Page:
Proton probe quantitative trace elemental microscopy of kyanite bearing eclogytic samples

S. H. Connell, R. J. Hart, P. Formenti, J. P.F. Sellschop, A. Wittenberg

Research output: Contribution to journalArticlepeer-review

5 Citations (Scopus)


Bi-mineralic eclogites (clinopyroxene and garnet) commonly occur as xenoliths in kimberlites and are generally thought to be the product of subduction of oceanic crust. Less common and less well understood are the kyanite-bearing eclogites and in particular grospydites. Grospydites were first observed in Siberian kimberlite pipes from the Daldy-Akalkit kimberlite field and specifically the Zagadochnaya Pipe. The name "grospydite" is a descriptive term for Ca-and Al-rich eclogites made up of the rock-forming mineral's grossular, pyroxene and kyanite (disthen) at which the grossular component of garnet is at least > 50 mol%. One of the outstanding questions regarding these rocks, concerns the distribution of trace element concentrations such as Rb and Sr in grospydite forming minerals. In particular the concentrations of these elements in kyanite are virtually unknown, although the concentrations should be in the sub-ppm range. A knowledge of their concentrations is important for future Rb-Sr isotopic studies. A feature of the samples that make them geologically unique but difficult to analyse is that they exhibit many polymineralic phases separated by alteration material on the micron scale. The proton induced X-ray emission (PIXE) technique was used for in-situ, non-destructive quantitative mapping of Rb and Sr trace elemental distributions in the different minerals. The focused beam (15 μm spot) could be scanned over the sample covering an area of up to 2.5 × 2.5 mm2 to generate elemental distributions as maps. In addition, the scan area could be reduced to an arbitrary line, an arbitrary shape, or simply a spot to improve statistical accuracy while following the complicated shapes of the various phases present in the mineral. The data were also collected in list-mode allowing off-line replaying of the measurement using different scan masks to generate X-ray spectra unique to a given phase. The X-ray spectra were analysed in detail by the GUPIX computer programme to deliver trace elemental concentrations appropriate to each phase. The trace elemental concentration determinations were complemented by major and minor elemental analyses using the electron probe, and this provided an internal calibration via the Fe content of the minerals.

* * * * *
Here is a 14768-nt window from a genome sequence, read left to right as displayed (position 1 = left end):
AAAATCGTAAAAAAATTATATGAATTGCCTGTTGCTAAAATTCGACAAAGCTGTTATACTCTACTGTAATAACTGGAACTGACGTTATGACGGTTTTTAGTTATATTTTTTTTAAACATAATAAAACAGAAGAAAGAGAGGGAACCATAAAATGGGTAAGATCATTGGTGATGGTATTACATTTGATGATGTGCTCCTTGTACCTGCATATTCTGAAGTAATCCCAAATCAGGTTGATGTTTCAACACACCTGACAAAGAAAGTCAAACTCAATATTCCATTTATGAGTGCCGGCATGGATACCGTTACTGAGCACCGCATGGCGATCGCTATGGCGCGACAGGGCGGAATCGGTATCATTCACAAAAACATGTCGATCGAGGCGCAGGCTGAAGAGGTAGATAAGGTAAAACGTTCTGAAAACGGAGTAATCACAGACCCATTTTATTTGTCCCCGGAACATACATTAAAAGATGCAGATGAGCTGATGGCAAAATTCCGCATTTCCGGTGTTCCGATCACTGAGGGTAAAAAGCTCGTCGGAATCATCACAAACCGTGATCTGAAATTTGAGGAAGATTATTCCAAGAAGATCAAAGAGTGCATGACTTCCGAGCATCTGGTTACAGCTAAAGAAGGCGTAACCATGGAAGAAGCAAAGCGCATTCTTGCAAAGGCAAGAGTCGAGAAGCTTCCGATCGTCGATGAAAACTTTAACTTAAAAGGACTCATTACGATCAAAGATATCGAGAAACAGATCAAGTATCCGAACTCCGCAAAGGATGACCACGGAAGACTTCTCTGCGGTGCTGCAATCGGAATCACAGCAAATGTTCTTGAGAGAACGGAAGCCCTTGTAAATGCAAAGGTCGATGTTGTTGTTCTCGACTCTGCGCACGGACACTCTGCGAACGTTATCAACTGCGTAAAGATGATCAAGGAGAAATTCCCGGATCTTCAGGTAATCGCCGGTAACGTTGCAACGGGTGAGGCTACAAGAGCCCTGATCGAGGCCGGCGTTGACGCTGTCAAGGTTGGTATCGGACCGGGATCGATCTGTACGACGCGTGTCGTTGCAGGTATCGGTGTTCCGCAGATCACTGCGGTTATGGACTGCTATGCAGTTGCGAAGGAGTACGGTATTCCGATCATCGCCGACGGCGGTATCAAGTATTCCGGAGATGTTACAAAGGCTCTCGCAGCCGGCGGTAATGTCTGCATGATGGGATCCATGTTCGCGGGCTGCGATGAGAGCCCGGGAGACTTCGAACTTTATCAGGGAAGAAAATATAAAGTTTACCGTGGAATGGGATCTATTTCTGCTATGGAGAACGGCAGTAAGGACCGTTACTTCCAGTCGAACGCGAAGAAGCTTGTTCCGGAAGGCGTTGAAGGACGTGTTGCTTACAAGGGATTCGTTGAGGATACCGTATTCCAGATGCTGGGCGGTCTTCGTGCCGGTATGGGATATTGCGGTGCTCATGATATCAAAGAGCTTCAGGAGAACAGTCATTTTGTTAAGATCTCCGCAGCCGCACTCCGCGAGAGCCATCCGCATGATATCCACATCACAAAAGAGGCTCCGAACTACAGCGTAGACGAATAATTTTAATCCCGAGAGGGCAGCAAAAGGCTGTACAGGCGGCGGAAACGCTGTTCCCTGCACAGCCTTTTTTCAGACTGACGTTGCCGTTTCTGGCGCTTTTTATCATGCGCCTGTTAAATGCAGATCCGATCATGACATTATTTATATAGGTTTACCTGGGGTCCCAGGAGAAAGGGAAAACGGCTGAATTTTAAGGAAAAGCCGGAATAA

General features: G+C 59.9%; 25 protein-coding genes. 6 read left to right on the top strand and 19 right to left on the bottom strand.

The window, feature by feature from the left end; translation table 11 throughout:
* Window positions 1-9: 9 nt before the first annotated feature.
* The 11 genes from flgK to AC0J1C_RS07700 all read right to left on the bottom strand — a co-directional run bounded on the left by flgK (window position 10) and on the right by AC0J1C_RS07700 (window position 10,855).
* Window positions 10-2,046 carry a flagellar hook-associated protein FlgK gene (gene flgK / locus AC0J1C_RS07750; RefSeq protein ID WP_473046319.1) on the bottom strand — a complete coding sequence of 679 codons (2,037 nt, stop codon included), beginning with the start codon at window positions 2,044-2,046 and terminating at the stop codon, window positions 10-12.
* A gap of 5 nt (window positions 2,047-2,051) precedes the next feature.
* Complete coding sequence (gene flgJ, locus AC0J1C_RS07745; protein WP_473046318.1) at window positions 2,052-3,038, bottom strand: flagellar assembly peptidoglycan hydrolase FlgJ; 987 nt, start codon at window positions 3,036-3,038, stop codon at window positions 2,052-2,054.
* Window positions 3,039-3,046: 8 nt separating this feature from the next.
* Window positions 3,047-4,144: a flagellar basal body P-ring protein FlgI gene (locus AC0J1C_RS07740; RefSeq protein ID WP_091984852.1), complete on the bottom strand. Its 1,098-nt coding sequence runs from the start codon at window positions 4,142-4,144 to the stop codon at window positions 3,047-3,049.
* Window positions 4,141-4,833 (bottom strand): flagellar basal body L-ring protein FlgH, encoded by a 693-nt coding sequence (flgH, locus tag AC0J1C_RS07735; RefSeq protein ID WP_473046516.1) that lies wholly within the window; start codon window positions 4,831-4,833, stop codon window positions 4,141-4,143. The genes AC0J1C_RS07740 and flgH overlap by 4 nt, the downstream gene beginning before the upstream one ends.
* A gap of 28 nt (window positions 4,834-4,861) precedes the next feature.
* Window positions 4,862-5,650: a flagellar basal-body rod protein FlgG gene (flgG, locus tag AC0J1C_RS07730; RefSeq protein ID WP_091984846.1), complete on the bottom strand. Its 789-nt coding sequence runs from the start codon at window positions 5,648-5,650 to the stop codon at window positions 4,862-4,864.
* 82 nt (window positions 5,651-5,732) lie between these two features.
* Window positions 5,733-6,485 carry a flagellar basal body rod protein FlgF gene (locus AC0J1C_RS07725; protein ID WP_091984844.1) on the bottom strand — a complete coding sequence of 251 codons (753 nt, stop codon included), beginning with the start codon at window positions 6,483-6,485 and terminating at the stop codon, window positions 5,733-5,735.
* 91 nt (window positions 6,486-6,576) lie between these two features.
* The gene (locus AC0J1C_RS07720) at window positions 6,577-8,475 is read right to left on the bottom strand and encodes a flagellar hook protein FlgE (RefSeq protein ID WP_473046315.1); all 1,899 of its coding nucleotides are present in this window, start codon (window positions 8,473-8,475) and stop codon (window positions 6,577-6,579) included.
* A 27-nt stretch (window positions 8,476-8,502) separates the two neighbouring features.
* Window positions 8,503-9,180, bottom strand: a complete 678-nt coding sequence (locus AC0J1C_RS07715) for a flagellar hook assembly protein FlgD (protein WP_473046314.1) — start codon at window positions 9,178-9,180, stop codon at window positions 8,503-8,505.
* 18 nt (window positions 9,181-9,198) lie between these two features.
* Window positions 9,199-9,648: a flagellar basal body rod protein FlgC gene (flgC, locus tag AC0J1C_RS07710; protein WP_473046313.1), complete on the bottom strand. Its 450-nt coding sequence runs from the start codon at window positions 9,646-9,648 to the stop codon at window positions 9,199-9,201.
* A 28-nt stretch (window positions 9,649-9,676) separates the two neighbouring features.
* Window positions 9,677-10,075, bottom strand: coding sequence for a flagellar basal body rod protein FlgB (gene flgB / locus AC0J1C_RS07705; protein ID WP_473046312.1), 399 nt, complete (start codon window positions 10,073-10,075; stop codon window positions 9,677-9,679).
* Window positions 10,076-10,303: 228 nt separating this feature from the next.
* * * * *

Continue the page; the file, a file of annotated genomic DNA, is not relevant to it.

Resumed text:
Original languageEnglish
Pages (from-to)641-648
Number of pages8
JournalNuclear Instruments and Methods in Physics Research, Section B: Beam Interactions with Materials and Atoms
Issue number1-4
Publication statusPublished - Jul 1997
Externally publishedYes

ASJC Scopus subject areas

  • Nuclear and High Energy Physics
  • Instrumentation


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